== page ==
authorization to export to both FTA and non-FTA countries. Second, 
presently there is no LNG ``hub'' located in a FTA country. Although 
the development of a LNG hub that facilitates physical trades in a FTA 
country could present an opportunity to transit U.S.-sourced natural 
gas through a FTA country to a non-FTA country, DOE/FE believes this 
risk is small given the development and transparency of the LNG export 
market at this time. Finally, re-exports of all LNG cargoes represent a 
very small percentage of LNG trade.\11\
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    \11\ See, e.g., Internat'l Gas Union, 2018 World LNG Report, at 
7, available at: https://www.igu.org/sites/default/files/node-document-field_file/IGU_LNG_2018_0.pdf (``Globally-traded LNG 
volumes increased by 35.2 [million tons] MT in 2017, setting a new 
annual record of 293.1 MT. . . . After remaining stable during 2016, 
global re-export activity dropped by 39% [year-on-year], with only 
2.7 MT re-exported by 11 countries during the year . . . .'').
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    For these reasons, DOE gives notice that DOE/FE is discontinuing 
its practice of including an end use provision in any export 
authorizations issued pursuant to section 3 of the NGA. In future long-
term LNG export

[[Page 65080]]

authorization orders, DOE/FE will revert to its prior practice of 
requiring authorization holders to report, in relevant part, the 
country (or countries) into which the exported LNG or natural gas ``was 
actually delivered.'' In keeping with current practice, if a cargo of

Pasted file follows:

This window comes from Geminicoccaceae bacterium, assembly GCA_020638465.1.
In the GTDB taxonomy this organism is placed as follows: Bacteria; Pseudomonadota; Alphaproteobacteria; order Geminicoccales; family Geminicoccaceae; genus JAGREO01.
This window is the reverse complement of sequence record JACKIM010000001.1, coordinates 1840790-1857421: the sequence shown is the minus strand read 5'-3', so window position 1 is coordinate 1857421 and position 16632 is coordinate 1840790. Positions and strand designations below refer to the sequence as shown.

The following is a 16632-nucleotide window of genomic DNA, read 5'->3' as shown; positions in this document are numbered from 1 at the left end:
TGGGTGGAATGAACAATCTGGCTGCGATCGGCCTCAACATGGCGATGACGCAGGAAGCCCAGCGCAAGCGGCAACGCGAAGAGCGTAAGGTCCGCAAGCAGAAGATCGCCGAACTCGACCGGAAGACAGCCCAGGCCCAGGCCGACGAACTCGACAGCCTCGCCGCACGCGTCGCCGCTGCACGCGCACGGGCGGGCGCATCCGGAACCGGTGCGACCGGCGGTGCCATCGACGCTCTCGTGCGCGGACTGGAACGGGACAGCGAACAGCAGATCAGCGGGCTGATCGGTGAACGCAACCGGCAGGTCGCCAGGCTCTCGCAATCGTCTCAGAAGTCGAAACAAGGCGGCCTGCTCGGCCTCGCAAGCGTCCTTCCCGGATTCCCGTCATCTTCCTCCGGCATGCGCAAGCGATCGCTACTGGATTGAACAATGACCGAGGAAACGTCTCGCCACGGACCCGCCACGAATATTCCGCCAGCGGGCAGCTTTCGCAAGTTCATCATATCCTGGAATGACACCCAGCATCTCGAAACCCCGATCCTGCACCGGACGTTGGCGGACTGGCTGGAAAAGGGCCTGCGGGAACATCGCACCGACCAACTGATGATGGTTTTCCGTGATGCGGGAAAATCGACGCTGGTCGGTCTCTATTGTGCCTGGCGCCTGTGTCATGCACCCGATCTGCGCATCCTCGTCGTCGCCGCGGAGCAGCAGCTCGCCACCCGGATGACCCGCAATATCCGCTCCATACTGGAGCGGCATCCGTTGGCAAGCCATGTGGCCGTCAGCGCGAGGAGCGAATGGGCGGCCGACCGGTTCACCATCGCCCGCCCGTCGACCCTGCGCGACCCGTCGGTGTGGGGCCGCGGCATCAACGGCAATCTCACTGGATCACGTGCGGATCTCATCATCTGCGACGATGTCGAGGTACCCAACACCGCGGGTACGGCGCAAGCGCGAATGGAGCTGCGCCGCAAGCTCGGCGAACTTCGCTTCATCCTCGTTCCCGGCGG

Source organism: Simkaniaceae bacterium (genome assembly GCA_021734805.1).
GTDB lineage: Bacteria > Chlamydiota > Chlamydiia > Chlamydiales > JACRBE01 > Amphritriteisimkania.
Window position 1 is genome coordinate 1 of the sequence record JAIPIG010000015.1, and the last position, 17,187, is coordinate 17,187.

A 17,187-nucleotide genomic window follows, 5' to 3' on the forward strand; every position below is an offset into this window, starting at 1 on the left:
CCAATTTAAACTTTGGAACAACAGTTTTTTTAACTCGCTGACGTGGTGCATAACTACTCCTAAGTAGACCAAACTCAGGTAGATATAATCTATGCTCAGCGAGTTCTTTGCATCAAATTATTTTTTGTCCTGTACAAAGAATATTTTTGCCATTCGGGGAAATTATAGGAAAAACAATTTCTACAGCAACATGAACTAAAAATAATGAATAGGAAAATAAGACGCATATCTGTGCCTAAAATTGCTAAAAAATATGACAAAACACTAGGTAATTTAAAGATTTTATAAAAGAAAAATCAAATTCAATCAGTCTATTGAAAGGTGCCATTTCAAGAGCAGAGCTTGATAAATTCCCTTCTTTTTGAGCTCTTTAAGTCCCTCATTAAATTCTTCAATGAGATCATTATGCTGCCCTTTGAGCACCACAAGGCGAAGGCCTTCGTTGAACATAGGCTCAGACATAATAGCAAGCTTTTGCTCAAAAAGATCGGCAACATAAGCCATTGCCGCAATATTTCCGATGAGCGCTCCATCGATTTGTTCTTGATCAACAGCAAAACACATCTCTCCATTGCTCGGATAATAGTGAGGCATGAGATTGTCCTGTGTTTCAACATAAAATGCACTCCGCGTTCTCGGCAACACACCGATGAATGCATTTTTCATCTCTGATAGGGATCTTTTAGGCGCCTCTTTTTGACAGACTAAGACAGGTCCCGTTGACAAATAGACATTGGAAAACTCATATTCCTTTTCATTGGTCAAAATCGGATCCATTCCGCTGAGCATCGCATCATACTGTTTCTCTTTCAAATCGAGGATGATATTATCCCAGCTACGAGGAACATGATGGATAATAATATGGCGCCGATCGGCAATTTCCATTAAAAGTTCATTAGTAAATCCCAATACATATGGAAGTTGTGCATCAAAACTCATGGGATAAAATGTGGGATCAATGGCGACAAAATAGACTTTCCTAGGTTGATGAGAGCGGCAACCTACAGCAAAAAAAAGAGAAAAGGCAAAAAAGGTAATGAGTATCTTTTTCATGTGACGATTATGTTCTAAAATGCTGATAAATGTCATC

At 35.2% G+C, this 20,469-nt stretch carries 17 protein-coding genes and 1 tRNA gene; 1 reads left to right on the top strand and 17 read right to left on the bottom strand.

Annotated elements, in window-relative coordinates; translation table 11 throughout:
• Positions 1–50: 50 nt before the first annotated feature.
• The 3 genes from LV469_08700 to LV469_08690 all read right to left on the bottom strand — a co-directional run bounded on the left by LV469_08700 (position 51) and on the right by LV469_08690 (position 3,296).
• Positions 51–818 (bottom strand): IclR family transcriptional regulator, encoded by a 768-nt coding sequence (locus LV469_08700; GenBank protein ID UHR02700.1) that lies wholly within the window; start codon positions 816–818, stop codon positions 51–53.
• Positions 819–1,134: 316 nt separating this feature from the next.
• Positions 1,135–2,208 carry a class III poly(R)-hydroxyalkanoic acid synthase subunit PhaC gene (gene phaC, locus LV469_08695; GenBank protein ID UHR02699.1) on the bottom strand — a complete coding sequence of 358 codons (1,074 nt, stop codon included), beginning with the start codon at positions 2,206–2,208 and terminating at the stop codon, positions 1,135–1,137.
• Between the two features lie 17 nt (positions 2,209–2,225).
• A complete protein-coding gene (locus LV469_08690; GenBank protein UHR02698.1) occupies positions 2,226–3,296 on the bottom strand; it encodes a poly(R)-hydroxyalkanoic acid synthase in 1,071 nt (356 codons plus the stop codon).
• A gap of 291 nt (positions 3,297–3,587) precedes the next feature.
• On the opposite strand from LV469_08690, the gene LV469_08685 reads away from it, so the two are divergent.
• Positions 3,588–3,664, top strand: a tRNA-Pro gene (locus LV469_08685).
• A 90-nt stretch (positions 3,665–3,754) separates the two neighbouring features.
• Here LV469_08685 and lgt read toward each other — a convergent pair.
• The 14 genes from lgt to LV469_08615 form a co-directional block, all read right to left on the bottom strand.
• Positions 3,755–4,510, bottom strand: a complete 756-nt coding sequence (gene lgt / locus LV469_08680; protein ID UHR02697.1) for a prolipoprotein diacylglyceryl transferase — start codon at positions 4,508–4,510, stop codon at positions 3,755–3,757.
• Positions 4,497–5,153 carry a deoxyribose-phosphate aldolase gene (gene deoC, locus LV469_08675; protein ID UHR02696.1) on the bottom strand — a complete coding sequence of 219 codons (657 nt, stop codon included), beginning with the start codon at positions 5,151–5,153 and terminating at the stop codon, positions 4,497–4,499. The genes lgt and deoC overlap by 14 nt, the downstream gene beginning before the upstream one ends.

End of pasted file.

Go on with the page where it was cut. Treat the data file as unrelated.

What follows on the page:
LNG exported from the United States makes multiple physical deliveries 
(a ``split cargo''), each country receiving delivery of U.S. LNG must 
be reported as a destination.
    This policy statement applies only to future orders. Concurrently 
with this policy statement, DOE/FE is issuing a blanket order to remove 
the end use provision from existing authorizations issued on or after 
February 5, 2016.\12\ DOE/FE has included a list of the affected export 
authorizations in that blanket order.\13\
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    \12\ See U.S. Dep't of Energy, DOE/FE Order No. 4322, FE Docket 
Nos. 14-179-LNG, et al., Order Removing End Use Reporting Provision 
from Existing Export Authorizations (Dec. 13, 2018).
    \13\ Id. (Appendix).
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IV. Administrative Benefits

    In this policy statement, DOE/FE is not proposing any new 
requirements for applicants or authorization holders under 10 CFR part 
590. Rather, DOE/FE's intent is twofold: To enhance the accuracy of LNG 
reporting information provided by authorization holders, and to 
minimize administrative burdens on authorization holders in the U.S. 
LNG export market and those who may purchase U.S. LNG.

V. Approval of the Office of the Secretary

    The Secretary of Energy has approved publication of this policy 
statement.

    Signed in Washington, DC, on December 13, 2018.
Steven E. Winberg,
Assistant Secretary for Fossil Energy Office of Fossil Energy.
[FR Doc. 2018-27449 Filed 12-18-18; 8:45 am]
 BILLING CODE 6450-01-P